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I have over 106,000 Avios, enough to get me from Heathrow to Hong Kong first-class and still have some left over. These are frequent flyer points given out by British Airways. I have a lot of them and wanted to spend them. Unfortunately, I haven’t been able to cash them in the four times or so that I have tried. In fact I wasn’t able to book a Heathrow to Hong Kong flight in any class of travel. I admit, I was more than a little disappointed. But my curiosity was bigger than my disappointment and so my last failed Avios experience got me thinking.
In fact when I went forward a month or so I still couldn’t get a Heathrow to Hong Kong flight, apart from one flight which required a stopover in Riydah, Saudi Arabia. The Riydah stopover isn’t really an option at all, unless one is:
- A Saudi national
- Part of the tour group (of four or more) with a Saudi visitors visa
- In possession of a Saudi business visa, which requires an invitation from a Saudi company
- In possession of a Saudi employment visa
If you don’t fit into any of those categories, you aren’t allowed to transit through a Saudi airport, this would include the lions share of the BA customer base. In other words, I had two hopes: Bob Hope and no hope.
So I did an unscientific survey amongst my contacts and found that they’d managed to spend their Avios (and their predecessor Air Miles) on trans-Atlantic flights occasionally, but mostly for short-haul European flights. They like me had found it hard to book longer haul flights.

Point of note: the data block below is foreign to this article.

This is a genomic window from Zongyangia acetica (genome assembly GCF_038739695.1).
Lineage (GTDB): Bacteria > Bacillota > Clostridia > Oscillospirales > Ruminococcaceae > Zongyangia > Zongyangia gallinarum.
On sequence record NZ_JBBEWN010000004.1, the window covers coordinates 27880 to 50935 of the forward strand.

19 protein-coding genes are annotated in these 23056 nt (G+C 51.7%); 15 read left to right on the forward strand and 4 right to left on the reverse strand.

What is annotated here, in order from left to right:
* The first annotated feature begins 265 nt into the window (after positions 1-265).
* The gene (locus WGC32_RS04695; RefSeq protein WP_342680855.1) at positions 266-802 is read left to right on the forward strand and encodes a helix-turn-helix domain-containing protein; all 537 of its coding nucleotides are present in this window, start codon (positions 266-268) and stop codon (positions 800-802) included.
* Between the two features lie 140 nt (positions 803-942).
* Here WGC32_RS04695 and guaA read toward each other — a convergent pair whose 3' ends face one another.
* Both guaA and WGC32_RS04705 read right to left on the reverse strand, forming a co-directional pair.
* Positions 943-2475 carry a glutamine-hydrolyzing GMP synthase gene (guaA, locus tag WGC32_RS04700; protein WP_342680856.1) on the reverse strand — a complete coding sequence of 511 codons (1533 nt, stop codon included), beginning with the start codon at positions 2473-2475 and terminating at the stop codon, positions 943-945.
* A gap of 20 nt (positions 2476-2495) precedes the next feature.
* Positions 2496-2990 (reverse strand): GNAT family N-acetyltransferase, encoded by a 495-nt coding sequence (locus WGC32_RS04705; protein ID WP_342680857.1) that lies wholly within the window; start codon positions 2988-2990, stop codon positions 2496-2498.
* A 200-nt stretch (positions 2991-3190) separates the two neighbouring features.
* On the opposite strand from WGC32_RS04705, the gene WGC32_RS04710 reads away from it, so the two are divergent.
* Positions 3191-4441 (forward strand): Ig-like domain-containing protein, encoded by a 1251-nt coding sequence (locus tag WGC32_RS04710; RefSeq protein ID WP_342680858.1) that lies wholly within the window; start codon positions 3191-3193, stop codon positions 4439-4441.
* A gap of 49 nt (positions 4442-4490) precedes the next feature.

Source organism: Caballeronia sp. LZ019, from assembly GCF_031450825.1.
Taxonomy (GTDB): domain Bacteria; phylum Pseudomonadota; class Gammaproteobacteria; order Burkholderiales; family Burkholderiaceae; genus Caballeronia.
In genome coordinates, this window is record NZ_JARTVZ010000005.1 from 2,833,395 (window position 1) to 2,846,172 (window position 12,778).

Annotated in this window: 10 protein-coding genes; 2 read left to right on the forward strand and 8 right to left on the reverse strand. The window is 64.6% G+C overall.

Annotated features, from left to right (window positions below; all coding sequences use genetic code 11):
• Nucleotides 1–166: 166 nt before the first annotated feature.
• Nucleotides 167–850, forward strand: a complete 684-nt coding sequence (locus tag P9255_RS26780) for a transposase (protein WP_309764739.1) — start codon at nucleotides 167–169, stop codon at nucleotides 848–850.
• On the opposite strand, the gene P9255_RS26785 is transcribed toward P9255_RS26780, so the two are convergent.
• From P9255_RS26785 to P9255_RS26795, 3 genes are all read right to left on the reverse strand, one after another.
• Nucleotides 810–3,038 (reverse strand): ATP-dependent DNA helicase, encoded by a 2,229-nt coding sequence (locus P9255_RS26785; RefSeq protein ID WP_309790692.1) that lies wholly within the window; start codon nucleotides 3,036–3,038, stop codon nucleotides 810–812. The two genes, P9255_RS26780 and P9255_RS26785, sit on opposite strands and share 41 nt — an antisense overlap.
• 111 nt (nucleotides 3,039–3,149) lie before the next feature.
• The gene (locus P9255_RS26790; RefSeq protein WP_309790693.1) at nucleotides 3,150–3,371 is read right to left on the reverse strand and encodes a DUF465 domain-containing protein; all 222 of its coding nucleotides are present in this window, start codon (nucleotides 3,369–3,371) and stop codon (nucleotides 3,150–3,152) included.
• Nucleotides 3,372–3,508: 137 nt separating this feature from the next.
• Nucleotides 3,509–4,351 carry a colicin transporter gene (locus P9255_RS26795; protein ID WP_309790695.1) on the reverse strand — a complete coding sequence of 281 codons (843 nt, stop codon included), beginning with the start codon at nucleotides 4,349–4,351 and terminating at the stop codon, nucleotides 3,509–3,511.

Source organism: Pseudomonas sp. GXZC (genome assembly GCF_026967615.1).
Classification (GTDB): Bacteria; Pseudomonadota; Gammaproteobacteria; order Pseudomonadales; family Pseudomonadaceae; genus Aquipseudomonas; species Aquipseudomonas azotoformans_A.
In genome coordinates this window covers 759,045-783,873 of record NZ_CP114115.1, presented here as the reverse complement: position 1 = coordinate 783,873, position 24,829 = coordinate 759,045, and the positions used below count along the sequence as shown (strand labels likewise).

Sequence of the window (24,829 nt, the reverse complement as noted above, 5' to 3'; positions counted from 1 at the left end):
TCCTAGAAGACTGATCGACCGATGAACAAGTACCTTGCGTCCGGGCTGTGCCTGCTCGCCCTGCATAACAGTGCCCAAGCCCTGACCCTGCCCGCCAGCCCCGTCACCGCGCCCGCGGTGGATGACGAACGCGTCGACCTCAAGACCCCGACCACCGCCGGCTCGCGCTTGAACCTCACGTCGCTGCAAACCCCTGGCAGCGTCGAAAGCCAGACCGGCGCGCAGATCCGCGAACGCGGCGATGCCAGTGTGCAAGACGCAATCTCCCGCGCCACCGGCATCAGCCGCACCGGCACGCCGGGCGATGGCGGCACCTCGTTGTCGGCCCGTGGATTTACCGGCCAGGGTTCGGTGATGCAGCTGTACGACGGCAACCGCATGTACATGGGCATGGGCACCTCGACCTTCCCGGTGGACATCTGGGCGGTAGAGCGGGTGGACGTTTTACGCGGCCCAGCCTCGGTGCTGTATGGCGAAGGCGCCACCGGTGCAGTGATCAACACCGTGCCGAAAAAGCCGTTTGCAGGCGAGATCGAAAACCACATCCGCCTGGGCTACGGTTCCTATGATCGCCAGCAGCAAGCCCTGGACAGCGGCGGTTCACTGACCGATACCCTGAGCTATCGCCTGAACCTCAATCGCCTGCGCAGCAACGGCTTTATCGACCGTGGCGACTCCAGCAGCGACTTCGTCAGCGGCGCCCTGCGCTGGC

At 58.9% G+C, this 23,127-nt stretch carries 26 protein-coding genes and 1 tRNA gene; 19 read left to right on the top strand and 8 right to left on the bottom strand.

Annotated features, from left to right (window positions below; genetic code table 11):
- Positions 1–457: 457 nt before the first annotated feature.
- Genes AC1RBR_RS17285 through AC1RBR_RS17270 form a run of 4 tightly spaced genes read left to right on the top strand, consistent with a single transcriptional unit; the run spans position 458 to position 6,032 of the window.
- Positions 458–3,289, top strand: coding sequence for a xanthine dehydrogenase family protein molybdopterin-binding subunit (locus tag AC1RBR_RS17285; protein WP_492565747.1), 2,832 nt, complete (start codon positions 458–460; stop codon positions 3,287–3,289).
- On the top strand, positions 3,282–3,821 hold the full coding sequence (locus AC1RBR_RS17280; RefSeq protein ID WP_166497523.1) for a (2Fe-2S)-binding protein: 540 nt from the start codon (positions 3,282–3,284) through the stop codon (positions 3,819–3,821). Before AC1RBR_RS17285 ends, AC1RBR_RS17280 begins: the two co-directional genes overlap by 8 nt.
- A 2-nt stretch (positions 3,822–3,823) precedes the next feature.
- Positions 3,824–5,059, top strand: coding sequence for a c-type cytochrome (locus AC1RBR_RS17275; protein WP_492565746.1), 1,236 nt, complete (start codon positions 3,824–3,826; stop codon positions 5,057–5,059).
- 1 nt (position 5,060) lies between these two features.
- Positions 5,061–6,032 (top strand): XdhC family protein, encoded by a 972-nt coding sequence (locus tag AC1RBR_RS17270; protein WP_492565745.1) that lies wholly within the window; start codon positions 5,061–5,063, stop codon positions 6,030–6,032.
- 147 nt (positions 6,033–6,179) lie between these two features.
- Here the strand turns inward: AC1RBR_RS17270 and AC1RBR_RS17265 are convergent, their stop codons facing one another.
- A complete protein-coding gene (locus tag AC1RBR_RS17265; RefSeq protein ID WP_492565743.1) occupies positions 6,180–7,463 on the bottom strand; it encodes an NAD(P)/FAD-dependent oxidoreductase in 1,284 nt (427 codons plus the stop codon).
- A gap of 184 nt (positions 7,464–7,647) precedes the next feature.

This time I tried going through customer services who checked and told me that there were no reward flights available when I wanted to go. I enquired via the British Airways Twitter account about trading options and they said how would one put a monetary value on Avios?
So bear with me whilst I break this down:
There are a limited number of rewards seats, how many on the journey I want to go? I don’t know. Where they go or when they are, apart from searching via the British Airways site. It isn’t exactly a transparent process, what proportion of seats could notionally qualify? This sounds to me like the start of a game of chance, rather than the traditional rewards scheme like my local coffee shop, Superdrug or Boots cards.
Why are there a limited number of seats? Presumably to reduce the redemption rate down to an ‘acceptable’ level. Given that Avios are earned in proportion to transactions:
- Airline flights
- Promotional partner purchases
- Credit card transactions
This implies that there is some form of monetary value exchange by the affiliate marketing parter, there is some from of monetary value to British Airways and by implication there is some form of monetary value (after BA has taken it’s cut) to the consumer (me).
So how do we derive a value? I suspected it is likely to vary according to route. Here are some examples based on single flights from London (all airports) on December 1, 2012, versus how many Avios the trip requires. I have taken out taxes from the flight price to make the comparison between the payment methods fair. I have also not included the credit card surcharge and picked the cheapest flight shown. All data has been provided from the British Airways website with a currency setting in pounds: